End of the Drug Czar? Trump Proposes Huge Cuts to White House Drug Office
Donald Trump may be following through on a campaign promise more quickly and easily than building a wall or removing millions’ of Americans’ healthcare. And this is one Trump promise that drug-reform advocates can applaud.
Trump wants to slash funding for the office of the national “drug czar” by 95 percent, according to a budget document obtained by news media on Friday and first reported by POLITICO.
If the plan floated by the Office of Budget Management (MOB) goes through, the Office of National Drug Control Policy (ONDCP)—a White House-level office created during the Ronald Reagan, “Just Say No” 1980s, responsible for advising the president on anti-drug efforts and coordinating the various other federal agencies working on the issue—would see its budget cut from $388 million to $24 million. The national “High Intensity Drug Trafficking Area” initiatives and the Drug-Free Communities grants would be completely eliminated and would cut 33 of the office’s 70 full-time jobs.
Judge Blasts Ridiculous 18-Year Sentence for Marijuana
BATON ROUGE, La. (AP) — Is 18 years in prison without the possibility of parole too harsh for a man arrested with 18 grams of marijuana? The Louisiana Supreme Court’s chief justice thinks so, and she blasted her colleagues for upholding the punishment.
In a withering dissent Wednesday, Chief Justice Bernette Johnson called it “outrageous” and “ridiculous” that the state’s highest court affirmed the lengthy prison sentence for such a small amount of marijuana – enough for at least 18 marijuana cigarettes.
A jury convicted Gary D. Howard of marijuana possession with intent to distribute and a Caddo Parish judge sentenced him as a habitual offender in 2014. Howard’s previous convictions include possession of a firearm by a convicted felon in 2008.
DEA Breaks the Law with Special Prosecutors to Rekindle Drug War
The U.S. Drug Enforcement Administration (DEA) hopes to further capitalize on the modern day drug war by ramping up the prosecution of cases involving people who manufacture, traffic and use pharmaceutical substances outside of their medicinal function.
According to National Public Radio, Uncle Sam’s leading drug enforcement hammers quietly announced a plan last month to recruit a slew of new special prosecutors for the sole purpose of nailing drug offenders to the wall. The agency said its intention was to employee as many as 20 legal eagles, all of whom would be paid through funds provided by the pharmaceutical industry, that “would be permitted to represent the United States in criminal and civil proceedings before the courts and apply for various legal orders.”
This will be the first time in history that the DEA has assembled its own team of prosecutors, a group of untouchables, of sorts, specifically paid to put drug offenders behind bars.
Israel’s Largest Supplier of Medical Pot Expands to U.S.
After a decade of research and development, Israel is now here to bring all that they have learned and mastered to the U.S. marijuana market.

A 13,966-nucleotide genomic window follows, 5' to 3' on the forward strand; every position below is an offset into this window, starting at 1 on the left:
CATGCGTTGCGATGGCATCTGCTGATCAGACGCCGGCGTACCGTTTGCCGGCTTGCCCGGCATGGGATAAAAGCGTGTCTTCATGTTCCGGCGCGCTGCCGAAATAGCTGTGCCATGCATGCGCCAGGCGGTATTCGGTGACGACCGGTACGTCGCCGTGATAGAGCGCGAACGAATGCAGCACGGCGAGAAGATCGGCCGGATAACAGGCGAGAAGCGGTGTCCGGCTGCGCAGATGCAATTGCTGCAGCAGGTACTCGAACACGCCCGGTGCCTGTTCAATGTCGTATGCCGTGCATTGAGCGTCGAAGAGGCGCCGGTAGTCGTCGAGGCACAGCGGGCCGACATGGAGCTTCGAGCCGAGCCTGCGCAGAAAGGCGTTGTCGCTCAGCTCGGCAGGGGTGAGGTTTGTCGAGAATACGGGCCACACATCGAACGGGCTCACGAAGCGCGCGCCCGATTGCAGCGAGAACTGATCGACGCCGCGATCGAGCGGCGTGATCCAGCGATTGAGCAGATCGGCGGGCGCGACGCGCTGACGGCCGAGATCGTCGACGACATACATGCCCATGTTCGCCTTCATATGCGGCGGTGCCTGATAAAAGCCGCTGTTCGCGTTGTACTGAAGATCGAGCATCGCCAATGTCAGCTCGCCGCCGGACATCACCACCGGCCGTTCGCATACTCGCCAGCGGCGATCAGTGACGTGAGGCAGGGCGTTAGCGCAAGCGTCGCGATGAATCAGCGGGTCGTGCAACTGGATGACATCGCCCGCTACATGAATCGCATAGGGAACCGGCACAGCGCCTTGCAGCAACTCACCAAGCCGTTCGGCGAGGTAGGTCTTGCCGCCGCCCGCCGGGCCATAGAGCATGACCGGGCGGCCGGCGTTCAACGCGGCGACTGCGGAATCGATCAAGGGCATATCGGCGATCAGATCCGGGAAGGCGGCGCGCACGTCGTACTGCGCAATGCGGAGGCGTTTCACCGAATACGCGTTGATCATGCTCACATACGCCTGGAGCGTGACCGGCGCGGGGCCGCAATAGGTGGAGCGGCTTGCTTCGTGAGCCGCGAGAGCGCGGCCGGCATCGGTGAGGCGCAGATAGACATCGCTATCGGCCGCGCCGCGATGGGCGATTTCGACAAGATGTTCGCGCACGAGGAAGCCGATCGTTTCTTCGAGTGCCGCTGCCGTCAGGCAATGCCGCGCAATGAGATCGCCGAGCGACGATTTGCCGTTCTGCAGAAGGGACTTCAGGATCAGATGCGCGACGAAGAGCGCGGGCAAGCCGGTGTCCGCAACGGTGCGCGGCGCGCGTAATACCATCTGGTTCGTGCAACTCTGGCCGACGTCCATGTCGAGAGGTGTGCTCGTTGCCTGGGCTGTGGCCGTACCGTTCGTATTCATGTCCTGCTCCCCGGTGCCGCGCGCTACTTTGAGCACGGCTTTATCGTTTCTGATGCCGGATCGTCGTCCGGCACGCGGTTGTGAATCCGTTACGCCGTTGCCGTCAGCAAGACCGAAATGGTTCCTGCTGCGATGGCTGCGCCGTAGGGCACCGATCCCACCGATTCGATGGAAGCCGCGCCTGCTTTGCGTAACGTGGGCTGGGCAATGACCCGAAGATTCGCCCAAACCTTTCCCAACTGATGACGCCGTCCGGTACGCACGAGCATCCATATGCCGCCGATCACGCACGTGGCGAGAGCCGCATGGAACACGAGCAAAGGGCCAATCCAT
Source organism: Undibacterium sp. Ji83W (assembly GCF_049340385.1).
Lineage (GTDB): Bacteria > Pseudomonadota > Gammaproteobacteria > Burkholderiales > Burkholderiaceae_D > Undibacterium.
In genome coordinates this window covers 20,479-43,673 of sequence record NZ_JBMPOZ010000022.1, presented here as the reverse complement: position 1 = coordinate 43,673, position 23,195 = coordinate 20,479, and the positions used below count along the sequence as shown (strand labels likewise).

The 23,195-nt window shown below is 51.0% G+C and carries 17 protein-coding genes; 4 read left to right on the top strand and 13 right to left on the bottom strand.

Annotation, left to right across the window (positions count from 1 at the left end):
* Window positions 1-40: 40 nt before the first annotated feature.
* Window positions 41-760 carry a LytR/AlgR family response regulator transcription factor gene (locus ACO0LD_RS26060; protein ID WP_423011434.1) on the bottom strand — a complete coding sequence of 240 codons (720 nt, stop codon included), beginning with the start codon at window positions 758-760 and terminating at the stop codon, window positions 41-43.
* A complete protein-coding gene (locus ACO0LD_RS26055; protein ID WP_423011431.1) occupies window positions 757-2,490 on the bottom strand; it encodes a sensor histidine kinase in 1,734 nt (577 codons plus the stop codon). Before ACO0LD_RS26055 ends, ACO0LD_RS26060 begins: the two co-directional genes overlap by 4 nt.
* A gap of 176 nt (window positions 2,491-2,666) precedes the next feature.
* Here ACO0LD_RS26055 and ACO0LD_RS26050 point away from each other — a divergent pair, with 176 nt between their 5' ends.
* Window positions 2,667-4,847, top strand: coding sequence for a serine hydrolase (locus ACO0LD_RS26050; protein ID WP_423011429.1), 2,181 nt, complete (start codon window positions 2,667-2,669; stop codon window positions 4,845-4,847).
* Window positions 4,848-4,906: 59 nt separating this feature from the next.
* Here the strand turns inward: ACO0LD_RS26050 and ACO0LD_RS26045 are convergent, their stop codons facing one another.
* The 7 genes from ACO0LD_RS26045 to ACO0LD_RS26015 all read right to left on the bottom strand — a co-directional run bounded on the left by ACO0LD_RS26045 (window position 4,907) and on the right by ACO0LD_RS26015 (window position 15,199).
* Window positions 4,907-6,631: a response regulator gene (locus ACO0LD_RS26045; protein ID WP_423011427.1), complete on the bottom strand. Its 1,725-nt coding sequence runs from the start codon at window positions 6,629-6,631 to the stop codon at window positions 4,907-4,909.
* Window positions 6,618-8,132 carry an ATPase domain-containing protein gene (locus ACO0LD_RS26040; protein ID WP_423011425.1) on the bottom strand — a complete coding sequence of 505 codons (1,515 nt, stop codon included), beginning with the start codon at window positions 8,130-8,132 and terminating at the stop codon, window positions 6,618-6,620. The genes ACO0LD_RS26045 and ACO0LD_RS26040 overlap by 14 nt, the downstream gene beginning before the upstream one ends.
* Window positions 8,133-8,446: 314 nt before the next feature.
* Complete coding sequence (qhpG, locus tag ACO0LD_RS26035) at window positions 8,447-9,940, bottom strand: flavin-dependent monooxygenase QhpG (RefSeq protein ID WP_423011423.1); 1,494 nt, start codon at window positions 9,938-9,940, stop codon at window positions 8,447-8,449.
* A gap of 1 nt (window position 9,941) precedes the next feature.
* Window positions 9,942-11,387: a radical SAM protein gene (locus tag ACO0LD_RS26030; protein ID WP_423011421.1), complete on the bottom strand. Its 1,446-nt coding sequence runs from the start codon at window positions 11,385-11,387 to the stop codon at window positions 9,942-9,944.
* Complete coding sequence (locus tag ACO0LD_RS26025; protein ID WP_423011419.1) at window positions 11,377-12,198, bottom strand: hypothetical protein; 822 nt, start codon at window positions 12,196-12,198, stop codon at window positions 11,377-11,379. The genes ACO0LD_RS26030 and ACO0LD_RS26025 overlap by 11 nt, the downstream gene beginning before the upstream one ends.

Last month, Tikun Olam, the world’s first, largest and leading supplier of medical cannabis in Israel, announced its expansion to the U.S.—beginning with Nevada, just as the state embarks on its journey with adult use cannabis.
To readily prepare itself for the economic boom coming to Nevada (marijuana was legalized statewide in the last election, and the law is expected to go into effect sometime this year), Tikun is bringing all of its research and techniques to the States.
Tikun Olam was Israel’s first medical cannabis company, opening its doors in 2007, and soon thereafter selected by the Israeli government in 2007 to be the first government-approved producer of medical marijuana. They have also received international accolades for Avidekel, the first ever high-CBD strain.
Lamest Place on Earth: Marijuana Banned at All Disney Theme Parks
Walt Disney World, the enormous and enormously expensive Graceland-cum-Mecca for Greatest Generation-era cartoon characters and the modern-day parents willing to mortgage their homes to experience it, is the self-described “happiest place on earth.” (Because there’s just something inherently heartwarming about waiting in line three hours to float in fetid water on a log flume ride based on a segregation-era, racist movie, attended to by brainwashed workers who wear a mouse suit for $6.90 an hour.)
It’s unclear if the joyous honorific extends to the on-site Disney Jail—a real place!—which is the destination for anyone caught smoking marijuana in the park.
Though Disney’s two American properties are in California and Florida, where recreational and medical marijuana are legal, both Disneyland and Walt Disney World have banned cannabis in all its forms from both parks, according to reports.
‘Godfather of Grass’ Pleads Not Guilty in Federal Court
LOUISVILLE, Ky. (AP) — A 73-year-old drug suspect known as the “Godfather of Grass” has made his first appearance in federal court in Louisville since his December arrest in Canada after eight years on the run.
The Courier-Journal reports John Robert “Johnny” Boone told U.S. Magistrate Judge Colin Lindsay on Wednesday that he understood his rights, and his lawyer entered a not guilty plea for him.
Boone was imprisoned after a conviction in the 1980s. Prosecutors said he had 29 farms in Minnesota, Illinois, Indiana, Kentucky, Michigan, Nebraska, Missouri, Kansas and Wisconsin. Prosecutors said he led a network nicknamed the “Cornbread Mafia.”
Authorities say Boone fled after being charged in 2008 with distributing marijuana grown on his farm in Springfield, where Kentucky and federal authorities allegedly found more than 2,400 marijuana plants.
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